Friday, September 22, 2017
Break by JoLyn Brown
Author: JoLyn Brown
Publisher: Walnut Springs
Published: August 10th, 2017
Paperback/ebook: 266 pages
FTC FYI: I received a PDF copy from the publisher, all views and opinions expressed are my own.
Preston Bensen struggles with the same social anxiety that led his father to walk away years ago. With a younger brother who has Down syndrome, Preston has made it his job to hold together what remains of their family.
A few weeks after he loses a friend in an accident, Preston’s mother announces her decision to remarry. Now Preston must deal with a prying stepdad and three emotional stepsisters. After growing up with six neighbor boys, Preston doesn’t know what to do with glitter, pet mice, drama, and nonstop chatter.
The only thing untouched by change seems to be Preston’s relationship with Morgan, a girl he met during the summer. But he fears that sharing more of his past will scare her away. Juggling everything at once, he reaches his breaking point. Is Preston going to end up like his father after all?
Break is another great book by JoLyn Brown. I feel this author really understands teenage struggles and did an exceptional job with this book. Anxiety is a hard issue and a struggle for so many, and I feel JoLyn really new her stuff. As much as he struggled, Preston is a great character. I enjoyed seeing Morgan again and Sammy is always a sweetheart. I loved Alex and his overall presence in the book. He (whether Preston admitted it or not) was wonderful for Preston. His daughters were darling and even though they had their own struggles from a sad past, I enjoyed the way they all were working to become a family. Preston had a lot to work out in dealing with the death of a friend and I was glad he was trying to face what happened. The ending was great too. His problems were not magically solved, but Preston made some great realizations about life and himself.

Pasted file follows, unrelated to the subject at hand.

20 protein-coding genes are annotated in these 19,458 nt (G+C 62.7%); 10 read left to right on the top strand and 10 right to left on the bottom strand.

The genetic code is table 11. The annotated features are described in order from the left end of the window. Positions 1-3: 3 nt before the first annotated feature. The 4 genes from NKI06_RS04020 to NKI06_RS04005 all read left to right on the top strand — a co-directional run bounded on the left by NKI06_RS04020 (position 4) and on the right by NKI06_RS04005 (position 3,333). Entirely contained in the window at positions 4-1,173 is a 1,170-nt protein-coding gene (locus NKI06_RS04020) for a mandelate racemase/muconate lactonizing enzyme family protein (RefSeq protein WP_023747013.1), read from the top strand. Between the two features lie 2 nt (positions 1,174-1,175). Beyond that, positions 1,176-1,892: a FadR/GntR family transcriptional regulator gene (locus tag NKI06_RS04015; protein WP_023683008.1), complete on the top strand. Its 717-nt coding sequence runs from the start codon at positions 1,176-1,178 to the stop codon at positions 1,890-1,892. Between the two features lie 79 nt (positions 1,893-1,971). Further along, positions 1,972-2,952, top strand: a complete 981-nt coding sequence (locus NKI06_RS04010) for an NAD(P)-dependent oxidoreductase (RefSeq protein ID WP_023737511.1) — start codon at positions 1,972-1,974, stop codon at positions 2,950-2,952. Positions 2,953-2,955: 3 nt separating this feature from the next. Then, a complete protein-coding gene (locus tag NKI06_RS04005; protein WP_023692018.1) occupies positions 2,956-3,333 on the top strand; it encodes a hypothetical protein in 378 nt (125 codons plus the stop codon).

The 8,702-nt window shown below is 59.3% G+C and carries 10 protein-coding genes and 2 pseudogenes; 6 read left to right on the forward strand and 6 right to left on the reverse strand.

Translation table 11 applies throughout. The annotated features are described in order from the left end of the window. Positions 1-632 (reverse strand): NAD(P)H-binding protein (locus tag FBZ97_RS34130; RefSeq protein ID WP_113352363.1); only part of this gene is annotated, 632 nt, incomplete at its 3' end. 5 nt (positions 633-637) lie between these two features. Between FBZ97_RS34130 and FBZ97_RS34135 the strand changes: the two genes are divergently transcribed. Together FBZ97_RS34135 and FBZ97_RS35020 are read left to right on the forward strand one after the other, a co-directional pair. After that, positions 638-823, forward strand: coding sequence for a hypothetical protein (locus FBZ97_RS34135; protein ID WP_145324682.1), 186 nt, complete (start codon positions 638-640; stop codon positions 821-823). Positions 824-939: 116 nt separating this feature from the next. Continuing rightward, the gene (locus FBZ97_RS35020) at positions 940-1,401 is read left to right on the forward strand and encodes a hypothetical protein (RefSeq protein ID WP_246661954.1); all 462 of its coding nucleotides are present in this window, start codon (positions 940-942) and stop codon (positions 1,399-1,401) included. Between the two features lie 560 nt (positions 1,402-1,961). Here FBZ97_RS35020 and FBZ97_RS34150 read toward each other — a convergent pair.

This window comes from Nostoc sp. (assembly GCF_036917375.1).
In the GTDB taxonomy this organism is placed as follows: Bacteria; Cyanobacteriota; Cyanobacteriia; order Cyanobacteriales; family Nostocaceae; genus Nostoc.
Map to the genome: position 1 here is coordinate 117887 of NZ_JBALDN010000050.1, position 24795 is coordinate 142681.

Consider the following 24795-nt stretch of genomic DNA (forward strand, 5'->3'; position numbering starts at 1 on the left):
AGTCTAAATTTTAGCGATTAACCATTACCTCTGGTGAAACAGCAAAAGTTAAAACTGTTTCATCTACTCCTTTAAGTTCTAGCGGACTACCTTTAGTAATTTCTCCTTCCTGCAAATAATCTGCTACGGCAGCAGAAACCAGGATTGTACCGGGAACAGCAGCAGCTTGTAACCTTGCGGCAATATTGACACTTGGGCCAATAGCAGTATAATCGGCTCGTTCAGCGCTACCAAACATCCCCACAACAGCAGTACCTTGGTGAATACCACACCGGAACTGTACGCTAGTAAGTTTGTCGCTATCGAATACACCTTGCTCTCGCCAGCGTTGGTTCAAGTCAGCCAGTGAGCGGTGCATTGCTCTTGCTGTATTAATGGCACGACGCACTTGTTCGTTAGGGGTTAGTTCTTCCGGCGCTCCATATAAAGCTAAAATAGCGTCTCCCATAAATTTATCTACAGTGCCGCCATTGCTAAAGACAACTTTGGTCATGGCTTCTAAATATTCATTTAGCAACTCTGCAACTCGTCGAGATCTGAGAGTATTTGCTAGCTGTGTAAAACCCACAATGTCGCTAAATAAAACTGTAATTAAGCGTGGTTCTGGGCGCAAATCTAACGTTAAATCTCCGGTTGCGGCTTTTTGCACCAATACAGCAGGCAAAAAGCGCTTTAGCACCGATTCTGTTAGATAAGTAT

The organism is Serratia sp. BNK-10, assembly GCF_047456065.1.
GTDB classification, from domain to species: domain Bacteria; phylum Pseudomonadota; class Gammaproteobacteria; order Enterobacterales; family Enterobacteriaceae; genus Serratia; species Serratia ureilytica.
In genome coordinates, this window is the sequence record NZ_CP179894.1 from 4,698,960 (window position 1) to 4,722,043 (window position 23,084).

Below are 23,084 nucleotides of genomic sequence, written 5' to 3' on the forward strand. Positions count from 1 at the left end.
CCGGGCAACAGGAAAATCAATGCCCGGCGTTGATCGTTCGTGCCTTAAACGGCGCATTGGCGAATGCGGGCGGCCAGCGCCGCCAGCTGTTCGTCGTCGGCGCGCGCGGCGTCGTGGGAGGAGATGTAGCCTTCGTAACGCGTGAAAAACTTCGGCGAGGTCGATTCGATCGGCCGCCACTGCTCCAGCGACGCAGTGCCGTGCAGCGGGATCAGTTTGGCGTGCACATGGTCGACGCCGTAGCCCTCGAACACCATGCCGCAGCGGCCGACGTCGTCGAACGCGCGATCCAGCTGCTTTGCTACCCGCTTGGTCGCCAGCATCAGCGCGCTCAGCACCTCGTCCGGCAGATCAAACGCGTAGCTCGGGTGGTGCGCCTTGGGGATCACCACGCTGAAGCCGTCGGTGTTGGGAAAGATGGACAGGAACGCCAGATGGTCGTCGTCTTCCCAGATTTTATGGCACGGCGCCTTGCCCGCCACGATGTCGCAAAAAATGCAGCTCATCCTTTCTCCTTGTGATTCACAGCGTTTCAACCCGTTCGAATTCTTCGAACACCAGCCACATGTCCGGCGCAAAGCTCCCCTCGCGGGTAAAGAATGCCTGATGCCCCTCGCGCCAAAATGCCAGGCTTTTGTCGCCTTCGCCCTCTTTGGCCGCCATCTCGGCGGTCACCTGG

5 out of 5 stars. This is the second book with these characters, but this book is about Preston and the first book was about Morgan. They can be read as a stand-alone, but there is something pretty significant that happens in Run that would be understood more if it was read. The author does do a great job of catching the reader up with the event, though.
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